the many-splendoured delights of Ajanta compiled by Subramanian Swaminathan
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Rock-cut Architecture

The caves of Ajanta offer an instructive field for the study of the evolution of rock-cut architecture. It is unique in the sense that it can be viewed as an enterprise of a sculptor.
The cave architecture, at Ajanta and elsewhere, betrays the strong influence of wooden construction.

The Team was probably drawn from the profession of carpenters, with goldsmiths and ivory-carvers joining hands with the sculptors.

The evolution of rock architecture took place during two periods: the Hinayana period of the pre-Christian era and the later Mahayana period.

During the first phase the sculptural activity was limited.

Mahayana period (4th century onwards)
In the second phase sculptural compositions filled the facade, the shrines etc. Side by side with the excavation of new caves the existing Hinayana ones were suitably modified.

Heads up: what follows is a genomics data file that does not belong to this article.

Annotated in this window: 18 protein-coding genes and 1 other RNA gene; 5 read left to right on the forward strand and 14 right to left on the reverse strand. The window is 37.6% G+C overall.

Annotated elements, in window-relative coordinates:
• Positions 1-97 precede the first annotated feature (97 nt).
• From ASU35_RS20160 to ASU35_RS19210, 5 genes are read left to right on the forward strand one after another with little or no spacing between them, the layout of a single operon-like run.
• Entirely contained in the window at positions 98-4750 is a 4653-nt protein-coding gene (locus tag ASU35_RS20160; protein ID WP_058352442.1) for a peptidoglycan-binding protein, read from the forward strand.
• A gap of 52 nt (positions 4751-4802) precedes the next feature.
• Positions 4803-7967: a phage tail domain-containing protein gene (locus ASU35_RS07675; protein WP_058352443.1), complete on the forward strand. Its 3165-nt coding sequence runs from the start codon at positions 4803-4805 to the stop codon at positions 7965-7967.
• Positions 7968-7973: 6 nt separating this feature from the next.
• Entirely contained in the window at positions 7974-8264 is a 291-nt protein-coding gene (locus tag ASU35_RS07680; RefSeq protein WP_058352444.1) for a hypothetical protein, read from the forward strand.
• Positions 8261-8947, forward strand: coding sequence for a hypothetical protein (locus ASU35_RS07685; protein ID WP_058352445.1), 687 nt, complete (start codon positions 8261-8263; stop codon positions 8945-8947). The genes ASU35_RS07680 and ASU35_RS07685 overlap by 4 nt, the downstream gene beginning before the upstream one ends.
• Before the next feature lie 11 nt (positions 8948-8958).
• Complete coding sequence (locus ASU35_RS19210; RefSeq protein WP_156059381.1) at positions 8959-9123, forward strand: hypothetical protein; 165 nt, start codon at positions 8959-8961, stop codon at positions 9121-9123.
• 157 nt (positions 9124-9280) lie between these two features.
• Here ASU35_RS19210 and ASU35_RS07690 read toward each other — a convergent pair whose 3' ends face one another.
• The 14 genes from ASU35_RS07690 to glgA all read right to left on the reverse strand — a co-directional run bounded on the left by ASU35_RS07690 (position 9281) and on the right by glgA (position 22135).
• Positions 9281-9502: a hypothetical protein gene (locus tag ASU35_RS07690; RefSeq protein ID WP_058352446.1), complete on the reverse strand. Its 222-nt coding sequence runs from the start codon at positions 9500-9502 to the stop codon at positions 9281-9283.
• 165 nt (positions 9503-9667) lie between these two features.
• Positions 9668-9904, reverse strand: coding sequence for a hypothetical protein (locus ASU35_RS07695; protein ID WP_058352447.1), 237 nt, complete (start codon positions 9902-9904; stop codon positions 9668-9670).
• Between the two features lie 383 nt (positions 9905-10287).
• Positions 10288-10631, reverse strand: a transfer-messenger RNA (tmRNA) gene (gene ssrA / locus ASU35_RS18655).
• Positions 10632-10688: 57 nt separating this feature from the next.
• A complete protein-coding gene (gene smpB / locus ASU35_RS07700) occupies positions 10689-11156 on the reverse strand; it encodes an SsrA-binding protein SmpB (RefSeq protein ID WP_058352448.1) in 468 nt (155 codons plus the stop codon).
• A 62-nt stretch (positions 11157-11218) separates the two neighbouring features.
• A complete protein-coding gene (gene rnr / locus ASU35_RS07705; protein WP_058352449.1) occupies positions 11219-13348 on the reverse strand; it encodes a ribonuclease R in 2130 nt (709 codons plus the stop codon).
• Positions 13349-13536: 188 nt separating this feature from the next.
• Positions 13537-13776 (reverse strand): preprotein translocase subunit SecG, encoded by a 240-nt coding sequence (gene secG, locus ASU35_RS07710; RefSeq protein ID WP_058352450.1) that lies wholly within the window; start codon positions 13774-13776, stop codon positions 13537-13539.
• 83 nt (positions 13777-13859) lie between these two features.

The caves of Ajanta are divided into
Chaitya-s - Temples
Vihara-s - Monasteries
Mahayana period - Facade embellished

The entrance has a prominent arched window
to light the interior. Relief sculptures
added in Mahayana period
Chaitya - Interior, consists of a long vaulted nave
with a pillared aisle on either side. The far end is
semicircular with a stupa at its centre
Vihara - Plan, It has a congregation hall
with cells for the monks on the inner sides.
Later a shrine was excavated at the far end
Vihara - Interior, A colossal statue of the Buddha
is seen in the sanctum. On the left to the entrance
is the famous painting of Padmapani
Vihara - Interior, Cave 2

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